Received Date: August 14, 2014; Accepted Date: August 16, 2014; Published Date: August 18, 2014
Citation: Frenz CM, Jaffe EA (2014) Unlocking the Potential of PACS and VNA Data Stores. Anat Physiol 4:e134. doi: 10.4172/2161-0940.1000e134
Copyright: © 2014 Frenz CM, et al. This is an open-access article distributed under the terms of the Creative Commons Attribution License, which permits unrestricted use, distribution, and reproduction in any medium, provided the original author and source are credited.
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In recent years, the use in medicine of digital imaging technologies has grown at an extraordinary rate with the current use and application of these technologies far exceeding the early adoption of classical Radiology. Modern digital imaging techniques encompass technologies such as radiography, computerized transaxial tomography (CT scan), magnetic resonance imaging (MRI), ultrasound, and nuclear medicine-based techniques such as Positron Emission Tomography (PET). Moreover, concerted efforts are now being made to enhance the utility of these technologies by allowing multiple imaging technologies to be overlain and simultaneously analyzed, such as PET-CT scans, thereby further enhancing the diagnostic value of medical imaging.
This increased utilization of digital imaging technologies has lead most hospitals and medical centers to incorporate Picture Archiving and Communication Systems (PACS) into their IT infrastructure as a means of storage and retrieval of medical images pertaining to patient care. Modern PACS systems typically employ the Digital Imaging and Communications in Medicine (DICOM) standard as a means of defining the formats for file storage as well as the application protocols for the transfer of these images. Many of the original PACS systems were geared towards radiology images but often had some proprietary aspects which complicated image exchange between systems despite being based around DICOM standards. Non-radiological digital images were often stored in proprietary systems, which meant that medical images were often stored in multiple isolated silos within an organization’s IT infrastructure. Over time, this has pushed most large healthcare organizations to adopt Vendor Neutral Archives (VNAs) as a preferred means of image storage in order to allow the images obtained from a variety of imaging sources to be archived in a single location in a more standardized way .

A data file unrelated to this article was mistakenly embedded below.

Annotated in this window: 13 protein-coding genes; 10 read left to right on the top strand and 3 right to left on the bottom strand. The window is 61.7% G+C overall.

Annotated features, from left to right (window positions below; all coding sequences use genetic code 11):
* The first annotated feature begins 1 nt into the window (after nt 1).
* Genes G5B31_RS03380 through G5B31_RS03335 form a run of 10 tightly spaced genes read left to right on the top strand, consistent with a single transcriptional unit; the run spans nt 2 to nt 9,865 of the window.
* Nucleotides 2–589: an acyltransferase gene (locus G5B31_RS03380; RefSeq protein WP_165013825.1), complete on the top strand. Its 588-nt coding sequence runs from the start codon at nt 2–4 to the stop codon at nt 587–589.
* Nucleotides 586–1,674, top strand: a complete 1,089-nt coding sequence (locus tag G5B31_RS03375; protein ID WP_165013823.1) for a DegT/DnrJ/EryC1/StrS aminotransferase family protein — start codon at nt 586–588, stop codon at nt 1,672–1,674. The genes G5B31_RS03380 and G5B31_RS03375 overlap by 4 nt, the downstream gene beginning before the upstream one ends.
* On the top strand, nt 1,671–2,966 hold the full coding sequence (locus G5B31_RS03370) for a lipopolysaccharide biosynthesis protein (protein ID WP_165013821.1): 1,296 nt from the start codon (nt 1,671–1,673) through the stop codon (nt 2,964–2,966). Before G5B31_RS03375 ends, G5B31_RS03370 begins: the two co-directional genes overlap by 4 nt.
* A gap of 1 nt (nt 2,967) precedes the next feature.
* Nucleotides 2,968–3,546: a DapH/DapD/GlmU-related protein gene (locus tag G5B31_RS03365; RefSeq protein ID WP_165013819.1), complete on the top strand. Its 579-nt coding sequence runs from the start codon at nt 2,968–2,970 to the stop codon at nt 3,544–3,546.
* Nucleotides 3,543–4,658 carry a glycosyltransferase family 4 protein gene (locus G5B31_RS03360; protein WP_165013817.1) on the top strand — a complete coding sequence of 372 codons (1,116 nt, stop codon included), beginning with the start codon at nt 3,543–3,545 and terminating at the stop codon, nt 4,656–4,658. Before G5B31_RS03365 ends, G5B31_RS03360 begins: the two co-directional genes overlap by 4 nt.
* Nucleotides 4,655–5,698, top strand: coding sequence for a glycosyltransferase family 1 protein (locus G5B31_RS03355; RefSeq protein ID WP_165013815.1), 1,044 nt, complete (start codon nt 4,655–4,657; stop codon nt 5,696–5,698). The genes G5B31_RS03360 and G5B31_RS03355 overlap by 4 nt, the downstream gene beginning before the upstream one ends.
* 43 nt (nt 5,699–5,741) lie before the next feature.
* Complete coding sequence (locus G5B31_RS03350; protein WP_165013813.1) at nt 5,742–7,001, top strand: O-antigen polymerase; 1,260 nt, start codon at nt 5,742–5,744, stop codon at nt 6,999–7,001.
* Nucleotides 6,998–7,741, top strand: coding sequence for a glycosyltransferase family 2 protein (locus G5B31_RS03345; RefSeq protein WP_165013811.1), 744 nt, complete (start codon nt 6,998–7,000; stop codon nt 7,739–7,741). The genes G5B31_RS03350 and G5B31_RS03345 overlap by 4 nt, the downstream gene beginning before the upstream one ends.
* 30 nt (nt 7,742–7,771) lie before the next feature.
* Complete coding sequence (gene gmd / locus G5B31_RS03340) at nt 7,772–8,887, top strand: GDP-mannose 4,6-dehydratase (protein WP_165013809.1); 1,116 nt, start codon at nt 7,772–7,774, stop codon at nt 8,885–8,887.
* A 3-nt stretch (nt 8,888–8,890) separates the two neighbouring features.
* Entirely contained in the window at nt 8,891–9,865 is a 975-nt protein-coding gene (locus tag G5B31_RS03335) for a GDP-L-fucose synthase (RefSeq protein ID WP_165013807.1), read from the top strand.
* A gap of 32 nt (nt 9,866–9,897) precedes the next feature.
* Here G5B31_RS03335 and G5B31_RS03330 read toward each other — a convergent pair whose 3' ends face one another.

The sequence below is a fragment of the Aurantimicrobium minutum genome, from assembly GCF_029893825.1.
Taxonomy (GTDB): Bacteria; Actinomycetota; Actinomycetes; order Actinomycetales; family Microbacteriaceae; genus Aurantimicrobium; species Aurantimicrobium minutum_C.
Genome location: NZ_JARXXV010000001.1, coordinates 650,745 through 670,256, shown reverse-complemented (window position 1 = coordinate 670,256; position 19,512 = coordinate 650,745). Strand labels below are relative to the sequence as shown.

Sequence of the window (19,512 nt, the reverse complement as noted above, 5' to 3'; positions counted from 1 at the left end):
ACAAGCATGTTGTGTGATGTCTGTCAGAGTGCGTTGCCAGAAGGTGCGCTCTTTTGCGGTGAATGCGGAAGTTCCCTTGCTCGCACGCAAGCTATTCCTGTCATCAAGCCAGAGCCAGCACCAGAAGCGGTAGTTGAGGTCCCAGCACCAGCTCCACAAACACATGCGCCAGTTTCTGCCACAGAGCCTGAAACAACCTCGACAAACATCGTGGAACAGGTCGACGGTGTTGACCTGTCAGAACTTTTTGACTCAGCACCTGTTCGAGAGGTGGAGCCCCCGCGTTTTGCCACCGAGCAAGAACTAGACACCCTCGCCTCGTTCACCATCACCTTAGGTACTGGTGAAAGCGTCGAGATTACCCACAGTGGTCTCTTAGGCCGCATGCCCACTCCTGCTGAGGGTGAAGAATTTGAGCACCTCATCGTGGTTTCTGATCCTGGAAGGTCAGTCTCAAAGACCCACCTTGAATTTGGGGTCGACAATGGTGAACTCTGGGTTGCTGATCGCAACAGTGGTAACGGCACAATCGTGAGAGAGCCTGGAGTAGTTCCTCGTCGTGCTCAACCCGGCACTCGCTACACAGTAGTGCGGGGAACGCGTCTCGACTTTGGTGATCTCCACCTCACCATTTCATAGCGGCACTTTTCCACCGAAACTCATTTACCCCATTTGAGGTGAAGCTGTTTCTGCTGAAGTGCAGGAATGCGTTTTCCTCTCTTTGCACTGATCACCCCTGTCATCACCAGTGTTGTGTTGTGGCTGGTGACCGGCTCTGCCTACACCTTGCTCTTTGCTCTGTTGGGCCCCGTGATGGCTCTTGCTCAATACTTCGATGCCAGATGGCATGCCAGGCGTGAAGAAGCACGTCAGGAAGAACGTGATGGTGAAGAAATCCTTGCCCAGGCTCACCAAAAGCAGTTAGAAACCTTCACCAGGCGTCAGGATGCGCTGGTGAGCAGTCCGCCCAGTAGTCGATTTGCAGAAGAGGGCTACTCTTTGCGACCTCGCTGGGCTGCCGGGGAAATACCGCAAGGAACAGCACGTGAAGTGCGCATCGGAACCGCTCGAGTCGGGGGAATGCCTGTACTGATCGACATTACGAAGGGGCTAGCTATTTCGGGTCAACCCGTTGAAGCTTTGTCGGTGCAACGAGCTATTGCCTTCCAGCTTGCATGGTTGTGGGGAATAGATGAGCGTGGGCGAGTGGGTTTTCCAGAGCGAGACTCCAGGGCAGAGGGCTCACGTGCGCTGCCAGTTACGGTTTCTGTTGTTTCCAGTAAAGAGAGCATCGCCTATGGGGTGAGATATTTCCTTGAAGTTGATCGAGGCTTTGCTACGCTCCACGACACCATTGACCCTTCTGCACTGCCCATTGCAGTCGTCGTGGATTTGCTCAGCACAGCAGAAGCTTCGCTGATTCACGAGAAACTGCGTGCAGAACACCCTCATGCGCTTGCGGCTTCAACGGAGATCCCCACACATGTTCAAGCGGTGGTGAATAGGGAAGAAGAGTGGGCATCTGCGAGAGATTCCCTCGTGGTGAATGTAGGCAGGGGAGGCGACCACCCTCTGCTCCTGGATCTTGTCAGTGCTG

These vast collections of images and their associated reports represent a source of valuable but underutilized clinical data that can be used for medical data mining and imaging informatics. Analyses of images such as these can lead to a better understanding of the morphologies that contribute to disease and therefore the pathologies that are associated with a given condition. In turn, this knowledge will be of aid in the building of computer aided detection (CADe) and diagnosis (CADx) systems. CADx and CADe systems are a relatively recent phenomenon but they are beginning to see widespread adoption in the diagnosis of cancer. Such systems have been developed and successfully used to identify a variety of cancers from medical images including breast cancer  and lung cancer [3,4]. These CAD based techniques are often found to be better at detecting early stage malignancies than humans  and as such provide a source of valuable diagnostic aid. Moreover, there also exist CAD systems for the identification of coronary artery disease .